Showing results for 
Search instead for 
Do you mean 

Tech Tip: SalesLogix Web QuickForms – Shared logic and Utility methods - Part 1

by Employee ‎11-04-2009 03:43 PM - edited ‎11-04-2009 03:47 PM

Sometimes we cannot escape the fact that for some businesses their data entry and maintenance scenarios are necessarily complex – not because we have over designed, rather the world sometimes is not as simple as we would like it to be.

We frequently have the need to implement solutions that require highly dynamic user interfaces, often morphing considerably based on data entry values supplied by the user. For example, we may have several panels on a QuickForm where certain combinations of panels should be hidden or shown based on the value of one or more fields for the current record – say Account.Type plus Account.Status. As the user selects different picklist values, the user interface must morph; likewise when the user changes records the user interface must morph according to the values of the new current record.

How can we define and utilize shared user interface logic such that the ChangeAction() events for the Account Type and Account Status picklist controls, as well as the Form_OnLoad() event handler, can all make use of shared logic that is defined and maintained only once?

 

Part 1 – Using C# Snippet Action Item (Obsolete) Techniques

For this blog we will assume that you are making use of the C# Snippet Action Item (Obsolete) technique for implementing your Form and Control event handler logic. As the “Obsolete” moniker implies, developers are advised to transition to using Code Snippet Action items and/or External Assemblies.

Note that a future Part 2 Blog will discuss techniques for addressing the Shared logic challenge when using the more preferred Code Snippet Action and External Assembly techniques.

A challenge we face with QuickForms is that we can only write event handler code for specific Form and Control events as exposed by the Form and/or Control properties for OnChange Action, OnLoad Action, etc. Where can we define shared logic usable by more than one control event?

Answer:  ASP.Net \App_Code folder and Helper classes

ASP.Net provides a useful feature – any file that defines a class will be automatically compiled by ASP.Net and those classes will automatically (or as we like to say “automagically”) be available for use in ASPX and ASCX files.  In this way we can create useful Helper classes and methods, not only for the purpose of Shared logic for a single QuickForm, but even more general purpose utility classes and methods.

Well, as it turns out – the code you supplied when defining your C# Snippet Action Item (Obsolete) action items eventually ends up in the generated ASCX file as “in-line” C# code in the ASCX file itself. This means any helper classes and methods that you create by adding a *.cs file to the \App_Code folder can be used inside your C# Snippet Action Item (Obsolete) event handler code.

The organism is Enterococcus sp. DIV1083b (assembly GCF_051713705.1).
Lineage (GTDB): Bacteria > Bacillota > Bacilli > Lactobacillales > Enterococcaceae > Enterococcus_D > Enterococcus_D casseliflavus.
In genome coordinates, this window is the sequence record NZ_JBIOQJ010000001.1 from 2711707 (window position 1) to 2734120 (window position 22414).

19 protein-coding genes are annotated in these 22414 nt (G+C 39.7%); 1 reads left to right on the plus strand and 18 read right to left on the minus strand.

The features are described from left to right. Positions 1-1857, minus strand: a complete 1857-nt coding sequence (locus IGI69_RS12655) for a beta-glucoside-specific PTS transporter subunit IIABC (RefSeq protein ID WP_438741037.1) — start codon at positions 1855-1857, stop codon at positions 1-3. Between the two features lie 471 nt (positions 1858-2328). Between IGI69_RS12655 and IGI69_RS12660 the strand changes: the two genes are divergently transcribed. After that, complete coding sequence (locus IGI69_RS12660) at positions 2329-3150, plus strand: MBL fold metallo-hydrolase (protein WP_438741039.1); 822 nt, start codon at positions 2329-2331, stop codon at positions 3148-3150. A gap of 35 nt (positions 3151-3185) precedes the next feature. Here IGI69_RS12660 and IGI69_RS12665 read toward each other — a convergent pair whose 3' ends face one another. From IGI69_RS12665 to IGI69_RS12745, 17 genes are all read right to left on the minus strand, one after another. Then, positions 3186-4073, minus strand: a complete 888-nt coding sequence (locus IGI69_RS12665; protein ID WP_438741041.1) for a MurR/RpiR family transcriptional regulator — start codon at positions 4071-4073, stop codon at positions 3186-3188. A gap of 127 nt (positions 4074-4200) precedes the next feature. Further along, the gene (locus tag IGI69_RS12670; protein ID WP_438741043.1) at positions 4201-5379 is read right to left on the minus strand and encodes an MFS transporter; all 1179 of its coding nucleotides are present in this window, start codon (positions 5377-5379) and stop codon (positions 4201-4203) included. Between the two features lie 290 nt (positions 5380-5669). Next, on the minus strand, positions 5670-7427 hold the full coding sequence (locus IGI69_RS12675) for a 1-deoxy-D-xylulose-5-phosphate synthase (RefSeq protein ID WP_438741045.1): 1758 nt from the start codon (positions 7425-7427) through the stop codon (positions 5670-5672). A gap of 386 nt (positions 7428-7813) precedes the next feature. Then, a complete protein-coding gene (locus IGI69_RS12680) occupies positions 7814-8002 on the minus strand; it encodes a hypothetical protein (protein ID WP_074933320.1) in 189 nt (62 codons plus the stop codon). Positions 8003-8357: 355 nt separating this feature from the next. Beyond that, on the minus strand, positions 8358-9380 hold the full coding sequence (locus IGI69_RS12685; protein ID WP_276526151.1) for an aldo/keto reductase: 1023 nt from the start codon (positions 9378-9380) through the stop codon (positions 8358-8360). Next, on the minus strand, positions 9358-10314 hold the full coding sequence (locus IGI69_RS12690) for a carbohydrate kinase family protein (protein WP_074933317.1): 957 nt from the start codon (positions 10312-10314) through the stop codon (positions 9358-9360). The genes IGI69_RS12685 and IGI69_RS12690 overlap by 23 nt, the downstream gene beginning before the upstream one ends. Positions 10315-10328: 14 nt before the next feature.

Within Application Architect (AA), using the Project Explorer, you can find the \App_Code folder at:

\Portal Manager\Sage SalesLogix\SupportFiles\App-Code

You might examine the files ActivityFormHelper.cs and AddOpportunityProductHelper.cs as examples used by the Sage SalesLogix WebClient solution.

Listing 1:  C:\Inetpub\wwwroot\SlxClient\App_Code \AccountFormHelper.cs

 

using System;
using System.Collections.Generic;
using System.Web;
using System.Web.UI;
using System.Web.UI.WebControls;
using Sage.SalesLogix.Web.Controls;
using Sage.Entity.Interfaces;
using Sage.Platform.Application;
using Sage.Platform.Orm.Interfaces;
using Sage.Platform.Security;

/// <summary>
/// Example QuickForm Event Handler Helper Class for Account Quickforms
/// </summary>
public class AccountFormHelper
{
    public void MyTestMethod(Sage.Entity.Interfaces.IAccount account)
    {
       account.BusinessDescription += " MyTestMethod worked!";
    }
}
Listing 2: C:\Inetpub\wwwroot\SlxClient\SmartParts\Account\AccountDetails.ascx

protected void pklStatus_ChangeAction(object sender, EventArgs e)
{
     Sage.Entity.Interfaces.IAccount account = this.BindingSource.Current asSage.Entity.Interfaces.IAccount;
AccountFormHelper afh = new AccountFormHelper ();     
afh.MyTestMethod(account);
}
Caveats:
Code completion intellisense in the Application Architect code editor for C# Snippet Action Item (Obsolete) will not recognize the new Classes and Methods defined in your \App_Code. Consider using MS Visual Studio to edit your ASCX files with full intellisense, but be certain to paste your event handler code back into the appropriate C# Snippet Action Item (Obsolete) event handlers in Application Architect.

As mentioned earlier, you should consider migrating away from using the C# Snippet Action Item (Obsolete) technique for your Form and Control event handlers and instead use the preferred Code Snippet Action and/or External Assembly techniques to be discussed in a future Part 2 blog post.
Message Edited by ToddHardin on 11-04-2009 04:47 PM
Message Edited by ToddHardin on 11-04-2009 04:47 PM

Register Read Guidelines Request Partner or Employee Access

What's New in 8.1

Labels